Pockets 208 a-h may be given any suitable shape to hold or contain sensors 202 a-h. Some pockets 208, as shown in
In some embodiments, multiple sensor transmitters 204 may be connected to or coupled with one or more sensor transmitter connectors 206. Sensor transmitter connector 206 may be located anywhere on or around surface 212 and will generally provide for more convenient coupling of sensor transmitters 204 to processor 104 or other device. Any other suitable means for coupling one or more sensor transmitters 204 to a processor may alternatively be used.
Referring now to
Although any suitable material or combination of materials may be used in manufacturing sheath 302, one typical embodiment uses materials having some degree of water resistance. For example, sheath may be made of a foam material, plastic, paper, nylon, PVC, fibrous material, any combination thereof, or any other suitable material or combination of materials. In many patient care settings, it may be advantageous to have a water resistant sheath 302 to protect surface 212 and sensors 202 from urine, water, blood, or any other liquids that may be spilled on a patient bed or chair and which may cause damage to an unprotected surface 212 or sensor 202. Thus, sheath 302 generally protects surface 212 and sensors 202, to allow them to be reused for multiple patients and to increase their usable lives. Some surfaces 212 and sensors 202, for example, may be used for up to six months or more. On the other hand, in some embodiments sheath 302 may be disposable and used for only one patient, for only one day, or the like.
To assure proper use and/or to prevent reuse of sheath 302, some embodiments of sheath 302 and surface 212 include complementary connectors 310 and 312 as shown in
As previously explained, surface 212, housing 210, sensors 202 and the like may have any suitable size, shape and configuration. In one embodiment, for example, as shown in
Referring again to
With reference now to
Processor 104 may also include processing module 404. Processing module 404 may include a digital signal processor/central processing unit (DSP/CPU) module 420, a flash memory module 422, a static RAM module 424, a non-volatile memory module 426, a real time clock module 428, a joint test action group (JTAG) emulator module 430, a digital input/output module 432, an AD synchronous serial communication module 434, an input/output asynchronous serial communication module 436 and a glue logic field programmable gate array (FPGA) device 438. Again, various modules may be combined, eliminated or added without departing from the scope of the present invention.
Power supply 440 is coupled with acquisition module 402 and processing module 404 in some embodiments to provide a source of energy for processor 104. Power supply 440 may comprise any suitable energy supply, such as a battery, a connection to an external power supply and/or the like. In some embodiments, power supply 440 is not included. For example, in some embodiments acquisition module 402 and processing module 404 may be provided for use with existing hardware, and the hardware may already include a power supply. This would be the case, for example, in embodiments in which acquisition module 402 and/or processing module 404 were provided in the form of one or more circuit boards, chips or the like to be added to a computer, bedside monitor or other patient monitoring device. Thus, it should again be emphasized that processor 104 shown and described in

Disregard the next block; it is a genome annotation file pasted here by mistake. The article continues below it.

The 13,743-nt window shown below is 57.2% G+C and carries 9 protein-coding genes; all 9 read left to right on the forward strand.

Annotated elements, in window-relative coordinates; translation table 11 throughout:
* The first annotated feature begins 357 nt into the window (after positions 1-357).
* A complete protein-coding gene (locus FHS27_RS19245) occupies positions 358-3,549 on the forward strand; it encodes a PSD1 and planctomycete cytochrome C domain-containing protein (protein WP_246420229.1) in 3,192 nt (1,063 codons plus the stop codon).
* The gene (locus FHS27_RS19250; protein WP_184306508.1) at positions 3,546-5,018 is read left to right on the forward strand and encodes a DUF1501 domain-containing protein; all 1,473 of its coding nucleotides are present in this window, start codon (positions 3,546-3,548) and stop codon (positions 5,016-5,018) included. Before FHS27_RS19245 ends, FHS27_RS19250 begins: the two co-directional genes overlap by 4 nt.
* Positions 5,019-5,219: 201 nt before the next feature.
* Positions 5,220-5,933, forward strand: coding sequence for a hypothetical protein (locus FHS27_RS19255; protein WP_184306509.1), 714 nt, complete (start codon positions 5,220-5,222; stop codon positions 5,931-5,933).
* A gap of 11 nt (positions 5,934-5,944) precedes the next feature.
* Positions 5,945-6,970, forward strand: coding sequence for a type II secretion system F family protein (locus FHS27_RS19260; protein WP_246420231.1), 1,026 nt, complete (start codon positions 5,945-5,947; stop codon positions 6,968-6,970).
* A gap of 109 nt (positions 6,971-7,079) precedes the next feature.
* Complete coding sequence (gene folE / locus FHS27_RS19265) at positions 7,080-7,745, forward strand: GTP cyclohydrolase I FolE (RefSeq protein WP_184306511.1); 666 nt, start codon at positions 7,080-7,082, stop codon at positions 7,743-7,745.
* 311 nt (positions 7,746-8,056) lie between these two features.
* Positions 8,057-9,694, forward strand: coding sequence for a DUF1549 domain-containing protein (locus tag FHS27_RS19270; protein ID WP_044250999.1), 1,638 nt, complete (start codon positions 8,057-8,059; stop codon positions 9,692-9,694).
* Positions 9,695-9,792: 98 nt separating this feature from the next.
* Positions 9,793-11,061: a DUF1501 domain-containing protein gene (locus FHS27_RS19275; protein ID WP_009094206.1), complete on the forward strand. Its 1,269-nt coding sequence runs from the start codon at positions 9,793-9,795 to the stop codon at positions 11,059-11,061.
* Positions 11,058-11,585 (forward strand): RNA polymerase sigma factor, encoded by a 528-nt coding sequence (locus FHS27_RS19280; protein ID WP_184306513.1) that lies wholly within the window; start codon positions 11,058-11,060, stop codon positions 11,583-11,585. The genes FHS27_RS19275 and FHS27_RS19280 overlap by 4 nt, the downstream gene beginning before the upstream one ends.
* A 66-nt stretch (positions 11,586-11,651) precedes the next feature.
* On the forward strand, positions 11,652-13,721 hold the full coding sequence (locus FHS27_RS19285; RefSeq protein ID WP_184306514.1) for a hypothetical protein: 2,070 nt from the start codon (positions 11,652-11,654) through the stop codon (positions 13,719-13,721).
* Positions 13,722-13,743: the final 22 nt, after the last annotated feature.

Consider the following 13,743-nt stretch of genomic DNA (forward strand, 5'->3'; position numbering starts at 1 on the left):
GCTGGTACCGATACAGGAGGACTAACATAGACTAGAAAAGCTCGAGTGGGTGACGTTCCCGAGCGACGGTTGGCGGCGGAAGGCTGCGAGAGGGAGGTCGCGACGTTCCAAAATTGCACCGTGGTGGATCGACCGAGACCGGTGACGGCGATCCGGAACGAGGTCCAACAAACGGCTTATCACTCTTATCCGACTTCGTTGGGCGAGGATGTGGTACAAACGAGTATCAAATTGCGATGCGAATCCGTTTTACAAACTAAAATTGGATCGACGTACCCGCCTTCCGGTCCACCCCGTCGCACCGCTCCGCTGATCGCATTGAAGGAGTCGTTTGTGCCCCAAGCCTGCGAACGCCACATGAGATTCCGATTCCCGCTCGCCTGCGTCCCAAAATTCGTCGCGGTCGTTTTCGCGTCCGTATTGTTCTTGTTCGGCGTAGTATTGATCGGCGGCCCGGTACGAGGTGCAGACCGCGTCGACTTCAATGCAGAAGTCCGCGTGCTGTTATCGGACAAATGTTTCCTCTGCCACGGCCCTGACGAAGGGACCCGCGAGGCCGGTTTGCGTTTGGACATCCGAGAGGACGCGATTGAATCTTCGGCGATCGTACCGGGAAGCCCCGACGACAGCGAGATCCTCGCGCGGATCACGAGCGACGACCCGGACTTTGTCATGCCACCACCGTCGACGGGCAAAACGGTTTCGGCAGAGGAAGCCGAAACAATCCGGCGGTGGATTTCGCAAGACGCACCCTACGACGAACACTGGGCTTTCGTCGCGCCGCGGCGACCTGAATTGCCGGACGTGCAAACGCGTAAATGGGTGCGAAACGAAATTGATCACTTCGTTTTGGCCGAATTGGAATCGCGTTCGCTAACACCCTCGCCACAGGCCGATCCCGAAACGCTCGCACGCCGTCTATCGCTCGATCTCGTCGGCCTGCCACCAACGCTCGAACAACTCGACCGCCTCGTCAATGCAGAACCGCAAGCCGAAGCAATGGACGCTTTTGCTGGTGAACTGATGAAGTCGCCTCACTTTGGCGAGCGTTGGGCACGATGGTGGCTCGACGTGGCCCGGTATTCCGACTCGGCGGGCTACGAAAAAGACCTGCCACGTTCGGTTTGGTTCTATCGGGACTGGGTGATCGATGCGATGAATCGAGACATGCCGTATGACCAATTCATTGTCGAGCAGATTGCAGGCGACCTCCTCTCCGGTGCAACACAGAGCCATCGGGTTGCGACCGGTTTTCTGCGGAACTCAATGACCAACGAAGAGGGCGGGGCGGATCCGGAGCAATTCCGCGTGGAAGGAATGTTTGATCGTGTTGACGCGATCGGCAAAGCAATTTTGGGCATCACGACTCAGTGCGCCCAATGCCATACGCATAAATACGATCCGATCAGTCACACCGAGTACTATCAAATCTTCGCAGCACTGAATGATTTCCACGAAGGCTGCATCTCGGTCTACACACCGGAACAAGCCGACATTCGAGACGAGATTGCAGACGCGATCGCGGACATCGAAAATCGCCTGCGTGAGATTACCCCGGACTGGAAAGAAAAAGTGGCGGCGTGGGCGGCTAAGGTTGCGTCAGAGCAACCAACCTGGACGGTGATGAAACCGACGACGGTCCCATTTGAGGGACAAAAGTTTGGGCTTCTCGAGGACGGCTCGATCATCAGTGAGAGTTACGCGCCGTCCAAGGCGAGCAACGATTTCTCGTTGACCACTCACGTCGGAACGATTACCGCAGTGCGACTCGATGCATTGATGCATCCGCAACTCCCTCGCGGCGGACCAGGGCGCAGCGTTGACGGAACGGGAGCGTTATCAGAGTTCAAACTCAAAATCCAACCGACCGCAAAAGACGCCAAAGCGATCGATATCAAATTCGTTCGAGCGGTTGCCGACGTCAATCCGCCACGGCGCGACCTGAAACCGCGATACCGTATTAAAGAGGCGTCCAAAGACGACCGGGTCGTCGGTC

As mentioned briefly above, processor 104 generally receives one or more mechanical signals from sensor device 102 and processes the signals to provide patient data to a user. For example, processor may receive mechanical signals in the form of pressure change signals from sensor device 102. Such signals are generally received by processor via a multi-channel circuit, each channel corresponding to one piezoelectric sensor 202 of sensor device 102. Filtering means, such as EMI filter module 412, analog filters module 414, filtering software, processing software, smart algorithms and/or the like then filters the signals, for example to remove background noise and the like. Signals are then converted into digital signals by AD converter module 416. Digital signals may then be processed by various means. In some embodiments, as described further in U.S. patent application Ser. No. 09/662,006, fast Fourier transform (FFT) methods may be used. In other embodiments, time-domain analysis may be used. Still other embodiments may use a combination of the two methods. At some point during the processing of signals, at least one type of signal is compared between multiple piezoelectric sensors 202 of sensor device 102. For example, mechanical pressure change signals may be compared between multiple sensors 202 on a sensor device 102. The comparison of signals, may allow processor 104 to provide a user with patient data such as where a patient is positioned on sensor device 102, whether the patient is moving on sensor device 102, whether the patient is present on the sensor device 102, whether all patient motion has stopped or has gone below a predetermined level, and/or the like.